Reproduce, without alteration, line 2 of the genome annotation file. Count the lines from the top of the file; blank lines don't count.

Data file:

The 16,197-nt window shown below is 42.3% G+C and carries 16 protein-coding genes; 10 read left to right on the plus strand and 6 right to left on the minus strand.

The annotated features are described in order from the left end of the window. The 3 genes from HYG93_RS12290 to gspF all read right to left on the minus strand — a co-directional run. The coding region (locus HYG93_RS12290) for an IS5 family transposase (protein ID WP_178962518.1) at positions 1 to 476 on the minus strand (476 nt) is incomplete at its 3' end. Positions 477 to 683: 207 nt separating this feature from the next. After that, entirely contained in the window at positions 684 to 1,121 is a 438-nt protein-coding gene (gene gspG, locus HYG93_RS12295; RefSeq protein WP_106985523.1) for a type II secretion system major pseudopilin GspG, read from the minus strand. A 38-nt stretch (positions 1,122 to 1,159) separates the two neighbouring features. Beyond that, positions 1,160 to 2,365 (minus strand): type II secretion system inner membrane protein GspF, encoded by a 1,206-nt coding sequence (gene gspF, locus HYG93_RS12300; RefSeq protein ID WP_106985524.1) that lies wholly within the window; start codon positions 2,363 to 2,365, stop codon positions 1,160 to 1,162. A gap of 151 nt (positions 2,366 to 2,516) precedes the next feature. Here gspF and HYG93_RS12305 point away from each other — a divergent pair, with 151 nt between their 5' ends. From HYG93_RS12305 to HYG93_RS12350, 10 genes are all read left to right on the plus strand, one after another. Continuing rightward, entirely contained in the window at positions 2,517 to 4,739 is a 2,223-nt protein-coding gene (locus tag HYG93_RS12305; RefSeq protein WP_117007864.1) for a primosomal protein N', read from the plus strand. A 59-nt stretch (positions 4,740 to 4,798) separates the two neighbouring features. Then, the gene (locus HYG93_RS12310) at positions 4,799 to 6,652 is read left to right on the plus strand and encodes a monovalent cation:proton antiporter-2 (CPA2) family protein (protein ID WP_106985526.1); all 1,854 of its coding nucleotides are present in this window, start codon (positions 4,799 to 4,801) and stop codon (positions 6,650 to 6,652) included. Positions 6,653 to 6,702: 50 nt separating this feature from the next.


The annotated features are described in order from the left end of the window. The 3 genes from HYG93_RS12290 to gspF all read right to left on the minus strand — a co-directional run. The coding region (locus HYG93_RS12290) for an IS5 family transposase (protein ID WP_178962518.1) at positions 1 to 476 on the minus strand (476 nt) is incomplete at its 3' end. Positions 477 to 683: 207 nt separating this feature from the next. After that, entirely contained in the window at positions 684 to 1,121 is a 438-nt protein-coding gene (gene gspG, locus HYG93_RS12295; RefSeq protein WP_106985523.1) for a type II secretion system major pseudopilin GspG, read from the minus strand. A 38-nt stretch (positions 1,122 to 1,159) separates the two neighbouring features. Beyond that, positions 1,160 to 2,365 (minus strand): type II secretion system inner membrane protein GspF, encoded by a 1,206-nt coding sequence (gene gspF, locus HYG93_RS12300; RefSeq protein ID WP_106985524.1) that lies wholly within the window; start codon positions 2,363 to 2,365, stop codon positions 1,160 to 1,162. A gap of 151 nt (positions 2,366 to 2,516) precedes the next feature. Here gspF and HYG93_RS12305 point away from each other — a divergent pair, with 151 nt between their 5' ends. From HYG93_RS12305 to HYG93_RS12350, 10 genes are all read left to right on the plus strand, one after another. Continuing rightward, entirely contained in the window at positions 2,517 to 4,739 is a 2,223-nt protein-coding gene (locus tag HYG93_RS12305; RefSeq protein WP_117007864.1) for a primosomal protein N', read from the plus strand. A 59-nt stretch (positions 4,740 to 4,798) separates the two neighbouring features. Then, the gene (locus HYG93_RS12310) at positions 4,799 to 6,652 is read left to right on the plus strand and encodes a monovalent cation:proton antiporter-2 (CPA2) family protein (protein ID WP_106985526.1); all 1,854 of its coding nucleotides are present in this window, start codon (positions 4,799 to 4,801) and stop codon (positions 6,650 to 6,652) included. Positions 6,653 to 6,702: 50 nt separating this feature from the next.